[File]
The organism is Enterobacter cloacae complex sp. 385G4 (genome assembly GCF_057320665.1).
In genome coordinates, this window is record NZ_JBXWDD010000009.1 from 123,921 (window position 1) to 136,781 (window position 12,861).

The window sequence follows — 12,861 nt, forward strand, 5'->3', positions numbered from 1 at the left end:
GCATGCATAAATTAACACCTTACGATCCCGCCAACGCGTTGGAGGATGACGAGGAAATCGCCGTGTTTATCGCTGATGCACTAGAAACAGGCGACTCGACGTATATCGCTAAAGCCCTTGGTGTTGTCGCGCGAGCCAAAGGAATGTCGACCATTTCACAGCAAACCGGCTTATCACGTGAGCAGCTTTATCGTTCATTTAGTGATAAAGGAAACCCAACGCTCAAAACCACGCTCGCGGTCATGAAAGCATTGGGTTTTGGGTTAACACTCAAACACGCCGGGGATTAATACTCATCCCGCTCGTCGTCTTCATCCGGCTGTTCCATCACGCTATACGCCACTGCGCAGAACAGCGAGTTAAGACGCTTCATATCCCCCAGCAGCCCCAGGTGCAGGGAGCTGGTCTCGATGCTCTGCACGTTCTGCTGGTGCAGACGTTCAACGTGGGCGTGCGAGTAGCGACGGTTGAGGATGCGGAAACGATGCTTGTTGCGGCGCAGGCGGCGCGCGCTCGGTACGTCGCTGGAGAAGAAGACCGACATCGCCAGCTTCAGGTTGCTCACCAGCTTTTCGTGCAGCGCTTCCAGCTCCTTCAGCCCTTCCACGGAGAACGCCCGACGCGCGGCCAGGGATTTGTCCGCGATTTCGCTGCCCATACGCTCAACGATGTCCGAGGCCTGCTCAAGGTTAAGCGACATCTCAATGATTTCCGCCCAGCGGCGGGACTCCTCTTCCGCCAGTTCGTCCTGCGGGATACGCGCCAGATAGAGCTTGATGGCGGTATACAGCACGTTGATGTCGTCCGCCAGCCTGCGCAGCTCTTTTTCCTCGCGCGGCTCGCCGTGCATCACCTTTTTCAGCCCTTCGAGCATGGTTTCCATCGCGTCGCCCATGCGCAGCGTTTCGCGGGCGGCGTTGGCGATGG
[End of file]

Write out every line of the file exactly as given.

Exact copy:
The organism is Enterobacter cloacae complex sp. 385G4 (genome assembly GCF_057320665.1).
In genome coordinates, this window is record NZ_JBXWDD010000009.1 from 123,921 (window position 1) to 136,781 (window position 12,861).

The window sequence follows — 12,861 nt, forward strand, 5'->3', positions numbered from 1 at the left end:
GCATGCATAAATTAACACCTTACGATCCCGCCAACGCGTTGGAGGATGACGAGGAAATCGCCGTGTTTATCGCTGATGCACTAGAAACAGGCGACTCGACGTATATCGCTAAAGCCCTTGGTGTTGTCGCGCGAGCCAAAGGAATGTCGACCATTTCACAGCAAACCGGCTTATCACGTGAGCAGCTTTATCGTTCATTTAGTGATAAAGGAAACCCAACGCTCAAAACCACGCTCGCGGTCATGAAAGCATTGGGTTTTGGGTTAACACTCAAACACGCCGGGGATTAATACTCATCCCGCTCGTCGTCTTCATCCGGCTGTTCCATCACGCTATACGCCACTGCGCAGAACAGCGAGTTAAGACGCTTCATATCCCCCAGCAGCCCCAGGTGCAGGGAGCTGGTCTCGATGCTCTGCACGTTCTGCTGGTGCAGACGTTCAACGTGGGCGTGCGAGTAGCGACGGTTGAGGATGCGGAAACGATGCTTGTTGCGGCGCAGGCGGCGCGCGCTCGGTACGTCGCTGGAGAAGAAGACCGACATCGCCAGCTTCAGGTTGCTCACCAGCTTTTCGTGCAGCGCTTCCAGCTCCTTCAGCCCTTCCACGGAGAACGCCCGACGCGCGGCCAGGGATTTGTCCGCGATTTCGCTGCCCATACGCTCAACGATGTCCGAGGCCTGCTCAAGGTTAAGCGACATCTCAATGATTTCCGCCCAGCGGCGGGACTCCTCTTCCGCCAGTTCGTCCTGCGGGATACGCGCCAGATAGAGCTTGATGGCGGTATACAGCACGTTGATGTCGTCCGCCAGCCTGCGCAGCTCTTTTTCCTCGCGCGGCTCGCCGTGCATCACCTTTTTCAGCCCTTCGAGCATGGTTTCCATCGCGTCGCCCATGCGCAGCGTTTCGCGGGCGGCGTTGGCGATGG